In Iowa, the latest CNN poll, conducted August 7 to 11, has 50 percent for Clinton, 31 percent for Sanders. But again, look to the crosstabs: Democratic men only prefer Clinton by one point, 38 to 37 percent. (Iowa is too overwhelmingly white to get a sufficient polling sample for non-white caucus-goers.) To whatever extent Clinton’s female support (at 58 percent) is based solely on her sex and the opportunity to elect the first female president, she might find it shallow and fickle as her troubles deepen and Sanders becomes better-known.

The Iowa caucuses are worth a special mention here, as they help explain why Iowa is just the sort of state where a candidate like Sanders (like Obama before him) can outperform expectations and even win. Participation in the caucus is far less convenient and far more difficult than voting in a primary. Unlike in primaries, participants must show up at a particular point in the day. With the rules of the Democratic caucus especially, they can expect to spend their entire evening there – two hours or more, depending on how many viable candidates there are. This requires a lot of dedication that the average voter lacks, which magnifies the advantage of candidates whose voters are especially passionate.

Sanders would probably have to win both Iowa and New Hampshire in order to succeed, because he is sure to lose in South Carolina, where black Democrats could well cast a majority of the votes and Clinton is (for now) a heavy favorite.

The bottom line: Clinton will face a very tough slog in the primary, even if Biden does not enter the race. If he does, it obviously changes the equation.

And Sanders? In a general election, there’s not much to say except that he’d be doomed. He is simply too far to the left for America, especially given that he lacks the unique qualities (not just skin color, but also youth and novelty) that helped Barack Obama in 2008. There is every reason to believe that he will not outperform the high-30s-to-low-40s general election poll numbers that he posts in most places. He trails every candidate except Donald Trump in every recent swing state poll, and in many cases he trails by double digits.

A Sanders nomination remains unlikely, but Republicans would probably welcome the opportunity to compete against him.

Biden: The clearest sign that Vice President Joe Biden is serious and will actually run was the obviously Joe Biden 2planted leak of his meeting with Elizabeth Warren at his official residence on Saturday. The meeting was clearly designed to keep the trial balloon floating – and maybe it was even a legitimate meeting about his candidacy. Of course, it had the desired effect even if all they discussed was the Boston Red Sox.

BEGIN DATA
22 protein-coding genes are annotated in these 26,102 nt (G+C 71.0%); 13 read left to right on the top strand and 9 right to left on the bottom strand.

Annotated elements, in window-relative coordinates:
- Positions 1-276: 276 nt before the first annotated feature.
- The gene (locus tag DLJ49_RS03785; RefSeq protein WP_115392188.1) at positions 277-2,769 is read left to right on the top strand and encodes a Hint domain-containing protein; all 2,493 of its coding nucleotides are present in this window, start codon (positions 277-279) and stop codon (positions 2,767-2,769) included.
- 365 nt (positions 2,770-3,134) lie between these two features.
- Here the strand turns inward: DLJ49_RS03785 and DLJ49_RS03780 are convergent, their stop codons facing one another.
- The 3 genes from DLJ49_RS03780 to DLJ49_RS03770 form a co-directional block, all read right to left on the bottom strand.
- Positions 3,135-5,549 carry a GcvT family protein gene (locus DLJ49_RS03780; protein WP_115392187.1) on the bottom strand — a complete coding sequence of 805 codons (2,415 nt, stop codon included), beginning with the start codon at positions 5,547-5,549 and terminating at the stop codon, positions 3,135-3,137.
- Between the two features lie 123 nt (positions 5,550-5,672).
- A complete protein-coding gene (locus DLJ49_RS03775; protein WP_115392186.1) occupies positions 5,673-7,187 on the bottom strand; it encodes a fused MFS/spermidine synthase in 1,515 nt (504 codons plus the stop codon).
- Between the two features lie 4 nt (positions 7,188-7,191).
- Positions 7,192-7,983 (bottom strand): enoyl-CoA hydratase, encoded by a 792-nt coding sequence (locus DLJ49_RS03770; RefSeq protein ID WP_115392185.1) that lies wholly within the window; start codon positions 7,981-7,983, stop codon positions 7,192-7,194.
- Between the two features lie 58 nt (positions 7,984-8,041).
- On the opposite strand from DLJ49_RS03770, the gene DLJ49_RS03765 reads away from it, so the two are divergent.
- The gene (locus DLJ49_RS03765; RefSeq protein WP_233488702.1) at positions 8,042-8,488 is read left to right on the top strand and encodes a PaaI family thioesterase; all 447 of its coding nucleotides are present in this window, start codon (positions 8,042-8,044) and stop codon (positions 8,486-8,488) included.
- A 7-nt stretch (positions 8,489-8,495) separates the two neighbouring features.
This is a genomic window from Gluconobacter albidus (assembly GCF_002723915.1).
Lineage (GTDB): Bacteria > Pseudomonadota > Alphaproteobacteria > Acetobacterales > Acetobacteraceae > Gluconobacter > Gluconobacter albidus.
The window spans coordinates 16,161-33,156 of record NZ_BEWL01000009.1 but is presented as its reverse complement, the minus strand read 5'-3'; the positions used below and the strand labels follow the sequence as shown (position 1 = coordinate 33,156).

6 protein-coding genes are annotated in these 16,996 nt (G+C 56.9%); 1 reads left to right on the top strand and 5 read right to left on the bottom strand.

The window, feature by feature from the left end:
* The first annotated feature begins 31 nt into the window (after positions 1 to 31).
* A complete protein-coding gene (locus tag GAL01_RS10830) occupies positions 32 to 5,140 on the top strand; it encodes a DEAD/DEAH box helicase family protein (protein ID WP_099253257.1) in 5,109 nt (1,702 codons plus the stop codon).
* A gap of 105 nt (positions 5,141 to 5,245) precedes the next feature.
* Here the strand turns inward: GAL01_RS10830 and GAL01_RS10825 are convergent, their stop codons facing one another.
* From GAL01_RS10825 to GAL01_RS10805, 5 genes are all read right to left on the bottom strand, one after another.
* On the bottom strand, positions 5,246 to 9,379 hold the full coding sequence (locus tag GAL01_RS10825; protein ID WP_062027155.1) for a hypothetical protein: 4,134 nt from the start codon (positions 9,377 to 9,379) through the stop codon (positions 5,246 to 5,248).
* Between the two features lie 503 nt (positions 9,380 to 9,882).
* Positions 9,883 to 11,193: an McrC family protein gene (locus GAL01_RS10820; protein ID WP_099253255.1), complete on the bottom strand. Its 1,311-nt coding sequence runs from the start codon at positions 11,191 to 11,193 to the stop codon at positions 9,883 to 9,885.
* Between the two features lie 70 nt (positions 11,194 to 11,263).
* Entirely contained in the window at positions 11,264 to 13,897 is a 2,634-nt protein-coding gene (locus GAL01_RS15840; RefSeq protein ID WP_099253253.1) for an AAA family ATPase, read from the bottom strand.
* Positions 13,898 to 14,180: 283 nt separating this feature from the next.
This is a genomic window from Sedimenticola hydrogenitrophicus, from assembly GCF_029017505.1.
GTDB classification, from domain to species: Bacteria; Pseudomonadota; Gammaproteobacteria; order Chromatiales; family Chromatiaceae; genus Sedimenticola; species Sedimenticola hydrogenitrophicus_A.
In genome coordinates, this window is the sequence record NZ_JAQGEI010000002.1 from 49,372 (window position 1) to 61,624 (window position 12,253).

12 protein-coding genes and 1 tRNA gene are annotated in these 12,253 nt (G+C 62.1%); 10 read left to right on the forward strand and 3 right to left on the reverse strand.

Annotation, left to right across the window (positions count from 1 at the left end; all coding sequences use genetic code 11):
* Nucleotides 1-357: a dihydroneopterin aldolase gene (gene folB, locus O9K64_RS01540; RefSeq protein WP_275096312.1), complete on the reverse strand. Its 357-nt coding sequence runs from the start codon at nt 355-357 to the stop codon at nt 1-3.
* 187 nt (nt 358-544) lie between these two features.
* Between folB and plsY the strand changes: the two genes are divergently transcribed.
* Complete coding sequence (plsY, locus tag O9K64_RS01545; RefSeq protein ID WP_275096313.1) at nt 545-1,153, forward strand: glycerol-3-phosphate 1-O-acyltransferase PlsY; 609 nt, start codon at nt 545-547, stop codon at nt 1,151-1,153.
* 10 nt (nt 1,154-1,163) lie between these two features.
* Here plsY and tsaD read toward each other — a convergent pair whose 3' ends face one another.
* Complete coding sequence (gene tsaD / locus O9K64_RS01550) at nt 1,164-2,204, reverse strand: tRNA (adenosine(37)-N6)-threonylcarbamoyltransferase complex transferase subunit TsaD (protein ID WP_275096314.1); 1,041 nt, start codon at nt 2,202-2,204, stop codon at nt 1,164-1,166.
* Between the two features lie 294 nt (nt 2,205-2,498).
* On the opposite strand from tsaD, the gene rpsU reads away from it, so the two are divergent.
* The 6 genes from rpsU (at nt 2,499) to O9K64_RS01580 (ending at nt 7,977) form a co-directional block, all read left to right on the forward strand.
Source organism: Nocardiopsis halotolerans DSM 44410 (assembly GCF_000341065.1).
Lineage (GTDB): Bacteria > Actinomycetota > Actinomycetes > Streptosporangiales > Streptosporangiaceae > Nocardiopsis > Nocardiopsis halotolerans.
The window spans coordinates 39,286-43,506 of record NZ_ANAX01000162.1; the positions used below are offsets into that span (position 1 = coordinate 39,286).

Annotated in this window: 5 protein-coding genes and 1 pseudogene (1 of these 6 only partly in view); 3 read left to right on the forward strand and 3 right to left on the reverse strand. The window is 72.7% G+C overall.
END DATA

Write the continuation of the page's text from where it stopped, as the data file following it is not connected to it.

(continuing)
Recall that Biden – per the book Double Down – was busted by Obama’s political team scheming and meeting with potential donors during the 2012 election cycle to talk about 2016, even though President Obama’s re-election was by no means a sure thing. (They were not happy about it.)

So the will is clearly there, and has been there. But is there a way at this point?

The answer would surely be no if not for Obama’s (at this point still tacit) support. But even with that in hand, it isn’t easy to scrape together a presidential campaign starting just a few months before the Iowa caucuses. It’s not common for successfully candidates to wait much later than this. Al Gore and George W. Bush both announced much earlier. John Kerry waited until Sept. 2, 2003 to announce his bid, but even so his exploratory committee had been up and running for nearly a year by then. Barack Obama announced in February 2007.

You have to go all the way back to Bill Clinton’s successful 1992 bid to find a nominee who waited until October of the year before to announce– and that occurred under very different circumstances than the ones that now prevail. (Iowa was uncontested that year, the New Hampshire primary was a few weeks later than it will be this year, and there was no 800-lb. gorilla Democratic frontrunner for him to upend or chase out of the race.)

Biden has reportedly been making some preparations in secret – just in case. But Clinton’s current precarious state is a relatively new development. Assuming (pretty safely) that the window is open for Biden to begin this process in earnest, it has not been open for very long.

One challenge for Biden is that things might have to get a lot worse for Clinton before her backers will simply drop her and change allegiances. They are heavily invested, having given her $45 million in primary money as of June 30 and probably that much again in the time since. They’d really have to be convinced to write off $90 million — although at the rate her scandal and poor response have been moving, that should not be considered impossible.